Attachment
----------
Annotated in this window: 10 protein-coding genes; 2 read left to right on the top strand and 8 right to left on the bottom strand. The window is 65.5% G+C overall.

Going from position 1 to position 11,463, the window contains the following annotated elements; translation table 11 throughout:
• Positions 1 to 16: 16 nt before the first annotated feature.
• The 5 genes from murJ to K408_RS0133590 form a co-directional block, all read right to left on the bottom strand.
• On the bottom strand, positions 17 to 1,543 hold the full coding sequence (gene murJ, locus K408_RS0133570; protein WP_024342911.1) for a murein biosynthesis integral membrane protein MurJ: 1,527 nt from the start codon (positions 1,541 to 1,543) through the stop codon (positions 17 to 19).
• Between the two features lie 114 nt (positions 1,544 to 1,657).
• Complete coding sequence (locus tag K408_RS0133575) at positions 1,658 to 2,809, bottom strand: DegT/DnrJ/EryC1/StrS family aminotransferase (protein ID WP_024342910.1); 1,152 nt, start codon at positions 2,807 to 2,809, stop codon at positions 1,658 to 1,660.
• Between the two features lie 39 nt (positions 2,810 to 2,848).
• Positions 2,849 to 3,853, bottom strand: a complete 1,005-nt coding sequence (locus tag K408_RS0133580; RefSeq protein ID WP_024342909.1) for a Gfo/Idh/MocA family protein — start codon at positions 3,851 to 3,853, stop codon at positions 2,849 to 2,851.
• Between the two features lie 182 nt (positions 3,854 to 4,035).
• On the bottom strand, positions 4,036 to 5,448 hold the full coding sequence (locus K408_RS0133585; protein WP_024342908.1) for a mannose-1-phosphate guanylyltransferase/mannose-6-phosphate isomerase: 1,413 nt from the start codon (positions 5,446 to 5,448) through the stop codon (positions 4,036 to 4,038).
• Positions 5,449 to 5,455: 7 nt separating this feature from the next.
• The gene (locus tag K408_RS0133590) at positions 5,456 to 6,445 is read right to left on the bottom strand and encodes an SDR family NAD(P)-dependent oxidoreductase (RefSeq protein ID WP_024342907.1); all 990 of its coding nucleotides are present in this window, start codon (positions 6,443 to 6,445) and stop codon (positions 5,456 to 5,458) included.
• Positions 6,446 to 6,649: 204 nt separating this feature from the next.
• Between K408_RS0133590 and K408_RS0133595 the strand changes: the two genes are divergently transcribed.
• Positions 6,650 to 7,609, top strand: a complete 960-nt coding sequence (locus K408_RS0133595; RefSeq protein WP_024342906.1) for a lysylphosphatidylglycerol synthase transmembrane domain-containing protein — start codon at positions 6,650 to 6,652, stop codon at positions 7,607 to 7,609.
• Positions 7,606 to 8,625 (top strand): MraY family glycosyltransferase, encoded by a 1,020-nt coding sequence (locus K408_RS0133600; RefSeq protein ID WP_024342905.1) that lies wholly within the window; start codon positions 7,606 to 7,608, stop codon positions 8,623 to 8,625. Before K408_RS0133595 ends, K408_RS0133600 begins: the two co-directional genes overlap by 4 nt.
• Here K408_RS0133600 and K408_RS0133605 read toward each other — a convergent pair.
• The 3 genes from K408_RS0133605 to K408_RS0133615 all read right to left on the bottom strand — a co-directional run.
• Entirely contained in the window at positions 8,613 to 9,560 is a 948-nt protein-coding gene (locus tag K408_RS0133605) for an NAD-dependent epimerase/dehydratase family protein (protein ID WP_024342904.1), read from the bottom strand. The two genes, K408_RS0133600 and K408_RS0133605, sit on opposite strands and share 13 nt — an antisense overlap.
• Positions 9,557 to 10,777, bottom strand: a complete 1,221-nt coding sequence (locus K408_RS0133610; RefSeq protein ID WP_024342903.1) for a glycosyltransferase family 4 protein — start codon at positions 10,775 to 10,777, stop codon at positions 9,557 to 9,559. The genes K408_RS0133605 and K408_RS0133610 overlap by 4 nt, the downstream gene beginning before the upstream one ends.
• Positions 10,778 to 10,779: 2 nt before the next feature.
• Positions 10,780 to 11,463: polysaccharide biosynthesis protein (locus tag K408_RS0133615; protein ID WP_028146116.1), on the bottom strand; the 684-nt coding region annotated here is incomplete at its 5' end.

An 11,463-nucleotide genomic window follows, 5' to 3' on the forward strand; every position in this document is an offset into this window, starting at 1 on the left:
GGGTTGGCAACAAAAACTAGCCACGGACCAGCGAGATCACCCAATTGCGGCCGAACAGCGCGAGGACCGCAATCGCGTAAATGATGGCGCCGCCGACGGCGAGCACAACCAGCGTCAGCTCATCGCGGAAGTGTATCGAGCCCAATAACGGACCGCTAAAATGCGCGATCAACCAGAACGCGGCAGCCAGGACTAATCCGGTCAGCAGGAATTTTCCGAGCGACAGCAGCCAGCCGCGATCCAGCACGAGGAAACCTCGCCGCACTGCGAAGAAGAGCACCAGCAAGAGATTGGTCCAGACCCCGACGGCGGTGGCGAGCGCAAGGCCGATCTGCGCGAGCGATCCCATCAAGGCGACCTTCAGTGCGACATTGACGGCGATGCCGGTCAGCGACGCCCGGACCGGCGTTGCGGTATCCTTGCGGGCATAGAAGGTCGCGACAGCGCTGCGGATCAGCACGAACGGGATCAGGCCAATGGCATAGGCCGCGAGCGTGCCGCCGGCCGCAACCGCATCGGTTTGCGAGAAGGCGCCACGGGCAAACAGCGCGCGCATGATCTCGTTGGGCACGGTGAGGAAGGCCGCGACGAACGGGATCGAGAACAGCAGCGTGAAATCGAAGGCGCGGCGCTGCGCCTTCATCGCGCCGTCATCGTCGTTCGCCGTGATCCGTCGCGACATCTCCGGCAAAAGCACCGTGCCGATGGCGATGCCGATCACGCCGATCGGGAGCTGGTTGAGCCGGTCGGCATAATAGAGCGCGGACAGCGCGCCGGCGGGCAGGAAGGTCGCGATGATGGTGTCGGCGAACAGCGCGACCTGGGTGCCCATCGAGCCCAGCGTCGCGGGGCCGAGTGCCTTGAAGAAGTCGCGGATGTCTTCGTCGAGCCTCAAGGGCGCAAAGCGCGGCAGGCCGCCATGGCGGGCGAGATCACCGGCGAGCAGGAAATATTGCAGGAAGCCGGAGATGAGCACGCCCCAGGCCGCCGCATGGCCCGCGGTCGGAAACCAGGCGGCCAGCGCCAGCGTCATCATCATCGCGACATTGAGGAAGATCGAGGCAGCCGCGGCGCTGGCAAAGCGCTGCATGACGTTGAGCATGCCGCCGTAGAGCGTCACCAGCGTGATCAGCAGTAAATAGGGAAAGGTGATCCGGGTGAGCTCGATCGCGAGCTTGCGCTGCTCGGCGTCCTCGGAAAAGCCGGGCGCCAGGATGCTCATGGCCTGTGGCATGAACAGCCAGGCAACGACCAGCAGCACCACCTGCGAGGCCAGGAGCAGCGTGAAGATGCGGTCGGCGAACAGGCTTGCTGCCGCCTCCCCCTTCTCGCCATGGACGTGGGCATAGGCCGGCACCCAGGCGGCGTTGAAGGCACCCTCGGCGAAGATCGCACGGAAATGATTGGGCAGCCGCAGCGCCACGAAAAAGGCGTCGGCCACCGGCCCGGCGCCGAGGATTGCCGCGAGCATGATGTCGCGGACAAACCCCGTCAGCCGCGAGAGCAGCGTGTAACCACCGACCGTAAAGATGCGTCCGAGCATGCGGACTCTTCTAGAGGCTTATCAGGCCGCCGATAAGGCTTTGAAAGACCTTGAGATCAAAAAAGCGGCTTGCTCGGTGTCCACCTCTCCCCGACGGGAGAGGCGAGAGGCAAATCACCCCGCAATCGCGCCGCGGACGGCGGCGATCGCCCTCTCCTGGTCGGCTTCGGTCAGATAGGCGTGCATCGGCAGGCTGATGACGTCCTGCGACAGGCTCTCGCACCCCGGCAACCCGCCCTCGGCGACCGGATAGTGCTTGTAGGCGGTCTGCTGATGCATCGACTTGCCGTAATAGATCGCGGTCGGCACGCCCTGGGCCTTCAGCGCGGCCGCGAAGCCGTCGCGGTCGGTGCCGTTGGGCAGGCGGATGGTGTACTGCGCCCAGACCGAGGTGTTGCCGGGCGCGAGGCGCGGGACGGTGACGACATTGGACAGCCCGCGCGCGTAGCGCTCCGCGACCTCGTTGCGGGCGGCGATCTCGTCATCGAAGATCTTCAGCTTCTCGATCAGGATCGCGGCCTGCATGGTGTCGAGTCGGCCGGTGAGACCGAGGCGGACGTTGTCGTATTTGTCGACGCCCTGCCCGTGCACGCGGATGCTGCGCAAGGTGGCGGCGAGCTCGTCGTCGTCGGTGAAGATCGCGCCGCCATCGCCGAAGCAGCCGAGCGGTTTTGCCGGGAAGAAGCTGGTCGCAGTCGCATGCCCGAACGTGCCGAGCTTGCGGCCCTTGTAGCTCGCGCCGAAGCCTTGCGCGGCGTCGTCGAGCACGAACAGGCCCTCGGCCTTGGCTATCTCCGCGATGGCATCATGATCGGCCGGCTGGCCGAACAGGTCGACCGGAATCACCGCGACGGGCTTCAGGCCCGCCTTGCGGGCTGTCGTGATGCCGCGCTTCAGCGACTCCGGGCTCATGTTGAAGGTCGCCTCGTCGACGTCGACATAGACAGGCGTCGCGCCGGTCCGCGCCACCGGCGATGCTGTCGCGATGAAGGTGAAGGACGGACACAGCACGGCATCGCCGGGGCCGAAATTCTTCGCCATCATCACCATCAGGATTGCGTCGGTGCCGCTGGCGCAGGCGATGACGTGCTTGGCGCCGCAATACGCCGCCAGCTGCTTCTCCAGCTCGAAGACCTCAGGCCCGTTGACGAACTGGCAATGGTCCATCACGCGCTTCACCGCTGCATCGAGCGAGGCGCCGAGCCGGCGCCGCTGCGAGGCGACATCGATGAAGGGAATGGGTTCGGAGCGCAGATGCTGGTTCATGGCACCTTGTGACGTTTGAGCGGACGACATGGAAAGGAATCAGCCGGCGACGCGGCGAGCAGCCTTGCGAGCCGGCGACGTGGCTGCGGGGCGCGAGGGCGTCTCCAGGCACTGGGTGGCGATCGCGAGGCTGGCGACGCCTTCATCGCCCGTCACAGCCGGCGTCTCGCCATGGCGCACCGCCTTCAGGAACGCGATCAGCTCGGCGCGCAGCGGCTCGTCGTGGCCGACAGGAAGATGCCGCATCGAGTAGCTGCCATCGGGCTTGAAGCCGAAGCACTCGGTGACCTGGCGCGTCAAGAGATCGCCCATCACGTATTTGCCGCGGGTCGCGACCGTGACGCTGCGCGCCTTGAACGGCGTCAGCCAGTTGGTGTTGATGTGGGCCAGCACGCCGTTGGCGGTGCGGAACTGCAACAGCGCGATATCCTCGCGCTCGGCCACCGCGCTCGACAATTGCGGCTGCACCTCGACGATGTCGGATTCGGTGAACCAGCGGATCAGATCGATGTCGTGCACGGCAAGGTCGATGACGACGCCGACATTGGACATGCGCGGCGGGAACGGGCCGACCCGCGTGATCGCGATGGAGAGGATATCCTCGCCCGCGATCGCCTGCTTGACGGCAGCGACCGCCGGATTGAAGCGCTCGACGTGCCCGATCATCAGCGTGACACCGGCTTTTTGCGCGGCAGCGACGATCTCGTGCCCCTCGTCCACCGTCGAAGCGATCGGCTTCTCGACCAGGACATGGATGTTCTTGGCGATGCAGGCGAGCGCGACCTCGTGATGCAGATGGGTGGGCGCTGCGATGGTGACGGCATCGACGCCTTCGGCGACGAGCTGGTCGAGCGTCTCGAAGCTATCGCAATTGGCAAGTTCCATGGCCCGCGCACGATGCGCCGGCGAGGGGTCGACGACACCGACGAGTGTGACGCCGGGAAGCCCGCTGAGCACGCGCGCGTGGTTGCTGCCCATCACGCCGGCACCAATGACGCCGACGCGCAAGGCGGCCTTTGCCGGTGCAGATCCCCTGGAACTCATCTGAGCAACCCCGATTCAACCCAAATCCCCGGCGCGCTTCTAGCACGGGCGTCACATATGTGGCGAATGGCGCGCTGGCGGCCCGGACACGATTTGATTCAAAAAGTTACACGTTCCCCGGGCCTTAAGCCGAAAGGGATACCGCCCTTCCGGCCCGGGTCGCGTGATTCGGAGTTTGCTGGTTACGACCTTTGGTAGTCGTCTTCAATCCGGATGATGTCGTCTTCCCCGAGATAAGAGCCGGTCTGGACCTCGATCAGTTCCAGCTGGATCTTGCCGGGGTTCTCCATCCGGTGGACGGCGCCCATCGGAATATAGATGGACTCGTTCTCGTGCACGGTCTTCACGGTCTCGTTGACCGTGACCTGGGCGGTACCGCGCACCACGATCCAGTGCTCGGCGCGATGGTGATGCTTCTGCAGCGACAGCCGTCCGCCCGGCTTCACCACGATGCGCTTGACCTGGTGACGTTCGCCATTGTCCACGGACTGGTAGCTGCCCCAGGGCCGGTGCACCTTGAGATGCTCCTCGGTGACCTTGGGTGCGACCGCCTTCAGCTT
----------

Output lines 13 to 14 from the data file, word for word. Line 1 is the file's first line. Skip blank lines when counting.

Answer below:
• The gene (locus tag K408_RS0133590) at positions 5,456 to 6,445 is read right to left on the bottom strand and encodes an SDR family NAD(P)-dependent oxidoreductase (RefSeq protein ID WP_024342907.1); all 990 of its coding nucleotides are present in this window, start codon (positions 6,443 to 6,445) and stop codon (positions 5,456 to 5,458) included.
• Positions 6,446 to 6,649: 204 nt separating this feature from the next.